Code of Ethics for Private Fund Advisers: Ensuring Compliance to Protect your Firm
Tuesday, May 6, 2014
1:00 PM - 2:30 PM (ET)
This webinar will:
- Explore the requirements and regulatory expectations imposed on advisers under the Code of Ethics Rule
- Highlight some of the most common code deficiencies found during SEC examinations
- Discuss tried and true methodologies for meeting your fiduciary responsibilities.
When investment advisory personnel invest for their own accounts, significant conflicts can arise between the employee’s interests and those of the adviser’s clients. Among the potential problems is an employee frontrunning client trades, i.e., personally benefiting from the market effect of trades placed in client accounts, or trading on the basis of inside information in their personal accounts. Of course, it’s no secret that insider trading has been a hot topic with the SEC of late. After peaking at 61 cases in 2008, the number of insider trading-related cases brought by the Commission has steadily risen year-over-year from 37 in 2009 to 58 in 2012. And new insider trading headlines seem to be appearing with increased frequency in the financial and mainstream media.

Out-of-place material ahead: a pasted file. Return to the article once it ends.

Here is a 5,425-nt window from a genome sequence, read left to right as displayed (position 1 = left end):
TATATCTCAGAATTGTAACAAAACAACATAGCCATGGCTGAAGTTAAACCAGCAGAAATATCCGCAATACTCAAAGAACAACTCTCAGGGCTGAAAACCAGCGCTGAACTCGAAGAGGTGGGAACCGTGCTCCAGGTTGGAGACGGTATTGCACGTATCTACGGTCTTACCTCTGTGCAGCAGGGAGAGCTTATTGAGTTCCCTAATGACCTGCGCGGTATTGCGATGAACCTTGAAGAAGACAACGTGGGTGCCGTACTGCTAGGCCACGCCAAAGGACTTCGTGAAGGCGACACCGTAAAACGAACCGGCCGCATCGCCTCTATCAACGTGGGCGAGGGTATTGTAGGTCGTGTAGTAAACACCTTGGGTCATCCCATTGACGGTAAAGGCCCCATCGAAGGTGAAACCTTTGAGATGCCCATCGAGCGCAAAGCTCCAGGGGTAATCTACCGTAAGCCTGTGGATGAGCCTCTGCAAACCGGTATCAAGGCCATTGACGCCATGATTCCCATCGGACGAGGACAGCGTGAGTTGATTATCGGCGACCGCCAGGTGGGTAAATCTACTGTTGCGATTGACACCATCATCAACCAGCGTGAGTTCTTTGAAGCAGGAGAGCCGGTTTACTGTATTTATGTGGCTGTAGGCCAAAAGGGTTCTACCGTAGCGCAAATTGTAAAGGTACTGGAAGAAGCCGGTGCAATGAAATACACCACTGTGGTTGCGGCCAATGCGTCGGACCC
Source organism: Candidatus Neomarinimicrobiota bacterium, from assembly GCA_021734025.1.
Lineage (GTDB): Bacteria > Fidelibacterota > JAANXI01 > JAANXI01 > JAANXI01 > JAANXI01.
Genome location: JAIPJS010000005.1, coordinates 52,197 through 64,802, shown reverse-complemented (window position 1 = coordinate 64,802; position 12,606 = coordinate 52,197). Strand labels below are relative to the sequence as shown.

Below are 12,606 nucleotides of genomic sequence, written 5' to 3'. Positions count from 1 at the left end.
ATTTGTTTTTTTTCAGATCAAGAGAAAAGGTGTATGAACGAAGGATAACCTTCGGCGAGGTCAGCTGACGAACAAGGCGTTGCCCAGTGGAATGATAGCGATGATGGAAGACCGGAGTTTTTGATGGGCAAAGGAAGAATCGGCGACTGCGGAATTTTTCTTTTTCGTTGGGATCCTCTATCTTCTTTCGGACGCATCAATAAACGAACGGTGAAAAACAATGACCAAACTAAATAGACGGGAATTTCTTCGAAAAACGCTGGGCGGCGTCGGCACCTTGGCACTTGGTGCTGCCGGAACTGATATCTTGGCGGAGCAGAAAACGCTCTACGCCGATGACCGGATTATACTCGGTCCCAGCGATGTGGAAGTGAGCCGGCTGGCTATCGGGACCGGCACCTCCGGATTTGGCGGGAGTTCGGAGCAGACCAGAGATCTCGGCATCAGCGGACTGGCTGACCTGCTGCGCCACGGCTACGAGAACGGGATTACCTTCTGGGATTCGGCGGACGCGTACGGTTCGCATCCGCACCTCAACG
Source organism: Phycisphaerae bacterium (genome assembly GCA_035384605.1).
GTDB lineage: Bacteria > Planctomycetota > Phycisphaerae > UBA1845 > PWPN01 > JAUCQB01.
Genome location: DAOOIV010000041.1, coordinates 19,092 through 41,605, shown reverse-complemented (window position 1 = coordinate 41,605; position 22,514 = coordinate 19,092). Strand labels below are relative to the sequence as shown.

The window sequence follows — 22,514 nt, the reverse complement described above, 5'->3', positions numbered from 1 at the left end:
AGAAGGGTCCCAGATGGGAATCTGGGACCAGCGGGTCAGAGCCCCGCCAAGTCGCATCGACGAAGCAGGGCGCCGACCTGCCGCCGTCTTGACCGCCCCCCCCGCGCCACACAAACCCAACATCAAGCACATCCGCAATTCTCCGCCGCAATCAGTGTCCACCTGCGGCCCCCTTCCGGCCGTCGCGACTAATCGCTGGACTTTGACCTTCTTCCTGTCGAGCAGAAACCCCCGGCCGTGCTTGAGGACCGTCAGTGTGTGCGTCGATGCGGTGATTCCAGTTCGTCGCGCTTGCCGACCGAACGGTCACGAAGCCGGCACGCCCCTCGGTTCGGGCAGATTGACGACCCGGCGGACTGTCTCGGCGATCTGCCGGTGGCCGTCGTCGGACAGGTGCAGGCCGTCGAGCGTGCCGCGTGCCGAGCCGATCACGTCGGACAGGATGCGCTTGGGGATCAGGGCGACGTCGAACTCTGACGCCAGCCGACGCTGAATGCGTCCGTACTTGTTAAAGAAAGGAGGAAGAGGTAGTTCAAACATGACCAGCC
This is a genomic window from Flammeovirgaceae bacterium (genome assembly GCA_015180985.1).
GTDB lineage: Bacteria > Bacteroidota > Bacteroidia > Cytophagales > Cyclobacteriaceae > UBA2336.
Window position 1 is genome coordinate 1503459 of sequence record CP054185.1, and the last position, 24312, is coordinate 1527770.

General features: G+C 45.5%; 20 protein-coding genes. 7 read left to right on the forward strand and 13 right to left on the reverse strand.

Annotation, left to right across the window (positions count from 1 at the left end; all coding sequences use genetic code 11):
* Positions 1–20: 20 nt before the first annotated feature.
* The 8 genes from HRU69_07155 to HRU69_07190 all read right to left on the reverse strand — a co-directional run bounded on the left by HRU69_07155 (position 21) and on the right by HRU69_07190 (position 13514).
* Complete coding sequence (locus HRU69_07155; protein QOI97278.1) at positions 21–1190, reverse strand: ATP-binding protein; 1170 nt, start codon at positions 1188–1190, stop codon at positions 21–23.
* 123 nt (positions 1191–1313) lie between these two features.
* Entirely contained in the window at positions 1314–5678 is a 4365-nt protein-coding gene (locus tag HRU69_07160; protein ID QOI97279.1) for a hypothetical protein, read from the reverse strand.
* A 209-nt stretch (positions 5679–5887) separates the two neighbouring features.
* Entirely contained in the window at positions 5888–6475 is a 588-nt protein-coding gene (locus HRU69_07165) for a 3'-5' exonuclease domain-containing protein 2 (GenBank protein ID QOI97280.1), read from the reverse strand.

Section 204A of the Advisers Act requires advisers to maintain and enforce written policies and procedures reasonably designed to prevent the misuse of material nonpublic information by the adviser or its associated persons. In 2004, the SEC adopted Rule 204A-1, the Code of Ethics Rule, under this section of the Act. In addition to requiring the adoption of a code of ethics, Rule 204A-1 requires that firms monitor the personal trading activities of certain supervised persons to identify improper trades or patterns of trading by those persons, including, but not limited to, insider trading.